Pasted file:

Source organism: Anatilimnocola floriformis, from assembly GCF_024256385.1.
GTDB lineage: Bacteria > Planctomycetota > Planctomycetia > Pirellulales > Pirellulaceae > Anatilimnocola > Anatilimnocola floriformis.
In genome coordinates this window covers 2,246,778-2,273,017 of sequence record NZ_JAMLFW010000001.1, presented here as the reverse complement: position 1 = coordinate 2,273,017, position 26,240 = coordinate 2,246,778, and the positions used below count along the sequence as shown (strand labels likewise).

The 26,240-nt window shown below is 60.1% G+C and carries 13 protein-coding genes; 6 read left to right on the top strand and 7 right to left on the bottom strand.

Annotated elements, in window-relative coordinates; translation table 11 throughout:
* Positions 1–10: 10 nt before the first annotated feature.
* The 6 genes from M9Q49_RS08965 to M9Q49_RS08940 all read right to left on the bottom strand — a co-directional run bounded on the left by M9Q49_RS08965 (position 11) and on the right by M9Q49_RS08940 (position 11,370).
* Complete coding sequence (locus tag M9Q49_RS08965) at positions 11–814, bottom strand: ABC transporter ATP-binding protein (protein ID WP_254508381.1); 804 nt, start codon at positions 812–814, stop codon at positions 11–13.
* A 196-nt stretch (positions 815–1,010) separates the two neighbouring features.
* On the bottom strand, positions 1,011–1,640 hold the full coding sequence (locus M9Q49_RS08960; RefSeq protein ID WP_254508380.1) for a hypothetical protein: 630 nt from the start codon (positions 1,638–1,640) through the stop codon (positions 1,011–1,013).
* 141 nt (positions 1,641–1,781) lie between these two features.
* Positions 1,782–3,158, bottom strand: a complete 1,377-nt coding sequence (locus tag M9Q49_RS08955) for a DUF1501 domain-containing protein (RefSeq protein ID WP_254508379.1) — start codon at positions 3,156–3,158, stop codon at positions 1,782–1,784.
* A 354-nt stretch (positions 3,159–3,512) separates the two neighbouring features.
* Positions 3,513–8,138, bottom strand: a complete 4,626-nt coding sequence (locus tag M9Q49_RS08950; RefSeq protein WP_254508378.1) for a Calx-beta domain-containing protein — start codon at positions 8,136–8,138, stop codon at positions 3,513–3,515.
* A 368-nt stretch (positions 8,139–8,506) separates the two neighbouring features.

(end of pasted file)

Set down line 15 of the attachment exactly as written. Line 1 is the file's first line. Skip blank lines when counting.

* A 368-nt stretch (positions 8,139–8,506) separates the two neighbouring features.